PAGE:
Another great clarification – I initially read it as “hey, checkout these cool shortcuts I regularly use in R”. The usecase is much clearer now.

              Basically - the function of the article is not to teach how to do something, but to showcase some corners of R that readers should then explore themselves. Also I expect the article to be more useful to people who are developing code in R, and probably less useful to someone who is just using R in their work (like maybe the users of tidyverse).

              Makes sense – I’ve turned to tidyverse as I’ve ramped up, but learning a language in its vanilla forms has a lot of benefits too.

              BTW - it’s nice to find someone on lobsers that cares about R :) When posting this article I was not sure what kind of reaction I will get (if any).

              I recently changed careers to back towards data analysis side of things and have had to learn R, but don’t want to sacrifice the hard-earned programming knowledge I’ve gotten along the way! Nice to see articles treating R like a real language and reasoning about it like professional programmers might, too. Thanks for posting and I look forward to future posts!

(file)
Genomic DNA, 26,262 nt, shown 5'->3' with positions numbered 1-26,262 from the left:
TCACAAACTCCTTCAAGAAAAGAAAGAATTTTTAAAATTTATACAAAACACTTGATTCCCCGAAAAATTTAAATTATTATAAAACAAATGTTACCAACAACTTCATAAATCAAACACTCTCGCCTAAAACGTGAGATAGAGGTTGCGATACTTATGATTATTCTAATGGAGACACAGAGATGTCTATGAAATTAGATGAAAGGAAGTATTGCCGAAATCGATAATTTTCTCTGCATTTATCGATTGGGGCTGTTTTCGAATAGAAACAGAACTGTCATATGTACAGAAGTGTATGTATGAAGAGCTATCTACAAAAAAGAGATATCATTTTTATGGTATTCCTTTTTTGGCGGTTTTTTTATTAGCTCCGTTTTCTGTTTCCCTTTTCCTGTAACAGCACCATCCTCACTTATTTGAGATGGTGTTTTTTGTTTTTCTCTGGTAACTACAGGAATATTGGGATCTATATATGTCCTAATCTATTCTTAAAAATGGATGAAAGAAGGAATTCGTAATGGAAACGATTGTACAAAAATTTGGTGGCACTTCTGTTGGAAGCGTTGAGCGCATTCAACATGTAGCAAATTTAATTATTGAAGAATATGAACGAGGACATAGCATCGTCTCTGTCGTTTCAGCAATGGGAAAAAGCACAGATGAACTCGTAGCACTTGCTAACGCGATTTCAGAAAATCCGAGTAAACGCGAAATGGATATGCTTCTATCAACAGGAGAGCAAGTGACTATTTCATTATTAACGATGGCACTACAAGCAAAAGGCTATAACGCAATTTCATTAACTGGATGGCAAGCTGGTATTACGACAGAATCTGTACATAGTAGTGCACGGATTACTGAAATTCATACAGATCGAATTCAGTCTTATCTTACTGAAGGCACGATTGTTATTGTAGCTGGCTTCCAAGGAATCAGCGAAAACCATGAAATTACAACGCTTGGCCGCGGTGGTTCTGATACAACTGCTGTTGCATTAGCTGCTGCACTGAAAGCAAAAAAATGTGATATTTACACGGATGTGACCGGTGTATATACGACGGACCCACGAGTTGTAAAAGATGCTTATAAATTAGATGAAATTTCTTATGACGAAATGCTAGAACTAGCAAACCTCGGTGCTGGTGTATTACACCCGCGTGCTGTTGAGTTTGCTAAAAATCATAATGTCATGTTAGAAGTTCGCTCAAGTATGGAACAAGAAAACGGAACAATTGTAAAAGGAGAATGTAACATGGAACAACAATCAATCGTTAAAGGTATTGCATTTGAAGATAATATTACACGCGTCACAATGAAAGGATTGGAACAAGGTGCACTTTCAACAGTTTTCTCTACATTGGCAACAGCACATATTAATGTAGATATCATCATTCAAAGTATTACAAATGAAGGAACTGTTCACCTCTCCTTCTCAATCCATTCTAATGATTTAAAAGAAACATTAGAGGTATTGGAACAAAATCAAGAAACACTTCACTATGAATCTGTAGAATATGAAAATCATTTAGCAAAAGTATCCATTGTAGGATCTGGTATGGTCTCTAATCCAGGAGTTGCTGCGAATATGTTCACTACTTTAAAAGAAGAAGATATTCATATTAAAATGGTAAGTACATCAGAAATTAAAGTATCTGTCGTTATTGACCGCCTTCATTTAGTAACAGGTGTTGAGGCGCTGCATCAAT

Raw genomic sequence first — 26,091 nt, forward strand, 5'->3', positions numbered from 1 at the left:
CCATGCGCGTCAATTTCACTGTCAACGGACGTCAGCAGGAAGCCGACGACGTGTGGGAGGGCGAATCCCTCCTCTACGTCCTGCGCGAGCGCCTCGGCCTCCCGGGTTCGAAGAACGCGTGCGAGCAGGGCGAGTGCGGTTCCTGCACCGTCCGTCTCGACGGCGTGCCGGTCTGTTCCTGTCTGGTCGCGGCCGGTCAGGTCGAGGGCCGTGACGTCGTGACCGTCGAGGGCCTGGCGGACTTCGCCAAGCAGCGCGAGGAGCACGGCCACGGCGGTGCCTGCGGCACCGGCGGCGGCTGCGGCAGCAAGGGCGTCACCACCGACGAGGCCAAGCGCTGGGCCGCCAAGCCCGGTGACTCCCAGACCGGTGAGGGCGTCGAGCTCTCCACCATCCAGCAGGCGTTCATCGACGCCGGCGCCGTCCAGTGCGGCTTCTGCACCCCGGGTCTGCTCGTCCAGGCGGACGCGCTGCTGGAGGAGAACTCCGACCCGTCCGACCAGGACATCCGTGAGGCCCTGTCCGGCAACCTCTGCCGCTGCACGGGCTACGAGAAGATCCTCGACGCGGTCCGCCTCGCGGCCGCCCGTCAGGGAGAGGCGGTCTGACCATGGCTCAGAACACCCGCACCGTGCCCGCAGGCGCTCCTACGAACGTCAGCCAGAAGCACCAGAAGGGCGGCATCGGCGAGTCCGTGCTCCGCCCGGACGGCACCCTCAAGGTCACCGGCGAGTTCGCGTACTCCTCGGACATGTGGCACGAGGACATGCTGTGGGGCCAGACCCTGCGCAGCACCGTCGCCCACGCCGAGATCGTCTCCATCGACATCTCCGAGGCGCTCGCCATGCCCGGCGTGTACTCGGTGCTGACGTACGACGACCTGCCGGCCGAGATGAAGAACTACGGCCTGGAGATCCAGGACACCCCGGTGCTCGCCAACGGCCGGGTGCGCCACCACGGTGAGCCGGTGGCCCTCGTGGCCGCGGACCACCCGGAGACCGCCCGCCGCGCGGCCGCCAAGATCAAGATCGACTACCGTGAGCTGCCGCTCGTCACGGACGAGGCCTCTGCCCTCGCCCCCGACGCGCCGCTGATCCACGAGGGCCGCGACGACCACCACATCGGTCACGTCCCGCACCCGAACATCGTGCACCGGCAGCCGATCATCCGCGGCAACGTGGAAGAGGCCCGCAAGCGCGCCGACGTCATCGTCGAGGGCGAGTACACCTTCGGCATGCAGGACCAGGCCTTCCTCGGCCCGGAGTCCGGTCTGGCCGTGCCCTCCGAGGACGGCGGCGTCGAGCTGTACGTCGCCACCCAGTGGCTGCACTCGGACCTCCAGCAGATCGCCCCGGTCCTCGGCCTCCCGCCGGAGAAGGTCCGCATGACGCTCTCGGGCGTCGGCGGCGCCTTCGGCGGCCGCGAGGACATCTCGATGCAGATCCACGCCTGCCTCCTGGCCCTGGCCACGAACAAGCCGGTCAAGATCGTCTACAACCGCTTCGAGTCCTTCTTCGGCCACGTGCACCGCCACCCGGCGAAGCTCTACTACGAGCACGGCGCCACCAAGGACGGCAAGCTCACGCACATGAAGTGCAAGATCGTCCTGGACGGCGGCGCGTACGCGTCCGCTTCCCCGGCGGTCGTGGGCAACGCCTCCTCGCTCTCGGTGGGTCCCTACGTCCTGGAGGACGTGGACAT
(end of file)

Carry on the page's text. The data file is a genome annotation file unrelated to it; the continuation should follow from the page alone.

1. 2

          This is a great succinct write up :) Thanks for sharing, definitely puts into words many of the thoughts I’ve been having since the whitepaper dropped.

        1. 2

          This isn’t about whether Facebook would do a good job at it. It’s about one company having control over you as an individual, and large groups as collectives. Control by way of information/data, and now control by way of having their “hands” on your money.

          1. 3

            Definitely. The broader implications to me, at least, are that while “likes” are a powerful signal at scale, money transactions contain more signal because they’re a reflection of an tangible action you’ve taken rather than an opinion you’ve expressed. We tend to cede control of this information to governments who use the data as a barometer of health in a number of domains, but if a profit driven corporation gets their hands on those data…I cringe at the broad implications.